Did you get a postcard from the Tompkins County Board of Elections telling you the primary election is September 13? You may want to vote this Tuesday in the presidential primary, too.
The postcards aren’t wrong, and they’re not lying — they’re just misleading, because they’re talking about the state and local primary election, which really is in September. But the primary election everyone wants to hear about right now is this Tuesday, April 19. That’s the presidential primary, to select the candidates for this fall’s presidential election.
Something similar happened in Brooklyn, but there, the misleading postcards said, “The date on the notice for the Primary Election was incorrect. The correct date is September 13.” That New York City board says the correction was to a notice that really was incorrect, telling people the state and local primary was on September 28, but it’s still confusing some recipients into thinking there’s no primary this week.
The Tompkins County Board of Elections didn’t respond to our request for comment on their misleading postcards, or our suggestion (almost two weeks ago) that they consider sending replacement postcards to clarify. We’d like to give them the benefit of the doubt that this was an honest mistake, and that they didn’t intend to mislead any voters into thinking there was no primary this week.
There is a primary this week.
Keep in mind that there’s only a presidential primary for New York State voters who are registered Democrats or Republicans. New York may have an open primary in the future, but not this year. If you’re registered in another political party, or you’re registered to vote but not enrolled in a political party, you can’t vote in the primary. (You had until October 9 to change your party affiliation for this week’s primary.)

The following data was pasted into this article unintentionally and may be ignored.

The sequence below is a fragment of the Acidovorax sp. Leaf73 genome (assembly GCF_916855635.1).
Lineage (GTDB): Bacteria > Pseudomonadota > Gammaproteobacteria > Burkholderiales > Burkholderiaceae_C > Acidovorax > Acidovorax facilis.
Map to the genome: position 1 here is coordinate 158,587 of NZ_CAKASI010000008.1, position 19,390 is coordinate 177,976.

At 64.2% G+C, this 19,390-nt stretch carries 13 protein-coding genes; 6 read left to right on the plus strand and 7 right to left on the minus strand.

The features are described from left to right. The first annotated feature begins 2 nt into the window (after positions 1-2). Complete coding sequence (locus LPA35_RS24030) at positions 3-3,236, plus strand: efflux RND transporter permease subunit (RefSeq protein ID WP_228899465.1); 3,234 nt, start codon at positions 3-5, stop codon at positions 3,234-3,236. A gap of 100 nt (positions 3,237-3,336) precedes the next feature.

Polling places are open for the presidential primary from 12 noon to 9pm this Tuesday, April 19. In some parts of New York State, polls will be open from 6am to 9pm, just like for a general election, but not here. If you’re used to voting before your workday, you may have to adjust your plans. (The Buffalo and Western New York area, and the Metro New York City area are where most of the counties with 6am-9pm poll hours are.)
Not sure where you vote? Check the handy NYS voter lookup tool.
New York State law gives voters time off from work to vote on election day, but the deadline to ask your boss for time off was last week. (You can still ask, but they don’t have to say yes.)
How do you vote?
The presidential primary in the State of New York is a little different for Democrats and Republicans. For Republicans, just vote for the candidate you’d like to be nominated by the party to run in November. Donald Trump, John Kasich, Ted Cruz, and Ben Carson are all on the ballot in New York, even though Dr. Carson dropped out of the race.
Democrats have the opportunity to vote not just for the presidential candidate of their choice, but for up to five delegates who’ll attend the Democratic National Convention later this year to vote on the nominee. In Tompkins County, there are five locals who’ve committed to vote for Bernie Sanders if they get sent to the convention, and five who say they’ll vote for Hillary Clinton. The delegates for each candidate are on the same row, so Bernie Sanders fans will find Sanders delegates on Row A right next to him, and Hillary Clinton fans will find Clinton delegates on Row B, along with her. These delegates aren’t running for office on this ballot, so this is one of those moments where your best bet is to vote all one row, no matter what you think of the individual delegates.
Need an absentee ballot?
If you can’t get to the polling place on Tuesday afternoon or evening, you can apply for an absentee ballot in person until 5pm on Monday, the day before the election, at the Board of Elections at 128 East Buffalo Street.
What about the other elections?
There really is a primary election on September 13, for the political parties to select candidates to run for state and local offices in November’s general election. Before that, there’s a village election in Lansing next Tuesday (the 26th), and there’s a federal primary election on June 28. That’s not counting area board of education votes for school board members and the school budget, on May 17.